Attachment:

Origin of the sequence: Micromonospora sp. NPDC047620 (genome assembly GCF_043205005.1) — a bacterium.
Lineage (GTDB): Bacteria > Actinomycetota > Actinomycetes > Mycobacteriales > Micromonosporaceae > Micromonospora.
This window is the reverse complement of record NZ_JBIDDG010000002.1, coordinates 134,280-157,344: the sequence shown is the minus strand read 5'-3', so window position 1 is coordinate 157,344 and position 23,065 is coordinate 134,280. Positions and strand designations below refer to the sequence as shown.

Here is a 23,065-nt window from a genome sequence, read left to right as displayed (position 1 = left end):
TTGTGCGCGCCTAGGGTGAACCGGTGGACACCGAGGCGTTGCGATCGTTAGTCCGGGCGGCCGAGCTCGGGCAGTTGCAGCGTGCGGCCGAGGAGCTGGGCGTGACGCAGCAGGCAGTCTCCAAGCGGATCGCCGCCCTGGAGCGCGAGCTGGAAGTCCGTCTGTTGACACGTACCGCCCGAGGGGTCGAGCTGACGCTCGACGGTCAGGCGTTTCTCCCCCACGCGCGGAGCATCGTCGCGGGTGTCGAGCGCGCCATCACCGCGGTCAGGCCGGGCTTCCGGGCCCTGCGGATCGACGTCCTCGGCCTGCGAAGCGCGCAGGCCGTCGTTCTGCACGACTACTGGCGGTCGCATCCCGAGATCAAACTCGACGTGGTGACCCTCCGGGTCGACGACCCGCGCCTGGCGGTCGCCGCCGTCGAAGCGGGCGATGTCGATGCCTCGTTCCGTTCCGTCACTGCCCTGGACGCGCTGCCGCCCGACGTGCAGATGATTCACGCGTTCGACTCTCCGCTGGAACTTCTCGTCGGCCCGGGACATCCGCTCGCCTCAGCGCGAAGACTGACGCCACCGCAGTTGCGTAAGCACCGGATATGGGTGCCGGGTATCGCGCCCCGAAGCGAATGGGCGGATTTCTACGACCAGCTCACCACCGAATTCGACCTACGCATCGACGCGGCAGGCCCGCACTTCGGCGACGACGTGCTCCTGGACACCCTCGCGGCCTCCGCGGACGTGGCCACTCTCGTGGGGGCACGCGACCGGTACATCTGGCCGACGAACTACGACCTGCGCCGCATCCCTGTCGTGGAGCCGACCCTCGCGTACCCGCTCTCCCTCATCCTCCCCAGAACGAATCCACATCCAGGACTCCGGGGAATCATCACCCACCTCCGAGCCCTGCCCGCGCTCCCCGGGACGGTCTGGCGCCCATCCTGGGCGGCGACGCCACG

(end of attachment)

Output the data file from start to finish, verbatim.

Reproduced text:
Origin of the sequence: Micromonospora sp. NPDC047620 (genome assembly GCF_043205005.1) — a bacterium.
Lineage (GTDB): Bacteria > Actinomycetota > Actinomycetes > Mycobacteriales > Micromonosporaceae > Micromonospora.
This window is the reverse complement of record NZ_JBIDDG010000002.1, coordinates 134,280-157,344: the sequence shown is the minus strand read 5'-3', so window position 1 is coordinate 157,344 and position 23,065 is coordinate 134,280. Positions and strand designations below refer to the sequence as shown.

Here is a 23,065-nt window from a genome sequence, read left to right as displayed (position 1 = left end):
TTGTGCGCGCCTAGGGTGAACCGGTGGACACCGAGGCGTTGCGATCGTTAGTCCGGGCGGCCGAGCTCGGGCAGTTGCAGCGTGCGGCCGAGGAGCTGGGCGTGACGCAGCAGGCAGTCTCCAAGCGGATCGCCGCCCTGGAGCGCGAGCTGGAAGTCCGTCTGTTGACACGTACCGCCCGAGGGGTCGAGCTGACGCTCGACGGTCAGGCGTTTCTCCCCCACGCGCGGAGCATCGTCGCGGGTGTCGAGCGCGCCATCACCGCGGTCAGGCCGGGCTTCCGGGCCCTGCGGATCGACGTCCTCGGCCTGCGAAGCGCGCAGGCCGTCGTTCTGCACGACTACTGGCGGTCGCATCCCGAGATCAAACTCGACGTGGTGACCCTCCGGGTCGACGACCCGCGCCTGGCGGTCGCCGCCGTCGAAGCGGGCGATGTCGATGCCTCGTTCCGTTCCGTCACTGCCCTGGACGCGCTGCCGCCCGACGTGCAGATGATTCACGCGTTCGACTCTCCGCTGGAACTTCTCGTCGGCCCGGGACATCCGCTCGCCTCAGCGCGAAGACTGACGCCACCGCAGTTGCGTAAGCACCGGATATGGGTGCCGGGTATCGCGCCCCGAAGCGAATGGGCGGATTTCTACGACCAGCTCACCACCGAATTCGACCTACGCATCGACGCGGCAGGCCCGCACTTCGGCGACGACGTGCTCCTGGACACCCTCGCGGCCTCCGCGGACGTGGCCACTCTCGTGGGGGCACGCGACCGGTACATCTGGCCGACGAACTACGACCTGCGCCGCATCCCTGTCGTGGAGCCGACCCTCGCGTACCCGCTCTCCCTCATCCTCCCCAGAACGAATCCACATCCAGGACTCCGGGGAATCATCACCCACCTCCGAGCCCTGCCCGCGCTCCCCGGGACGGTCTGGCGCCCATCCTGGGCGGCGACGCCACG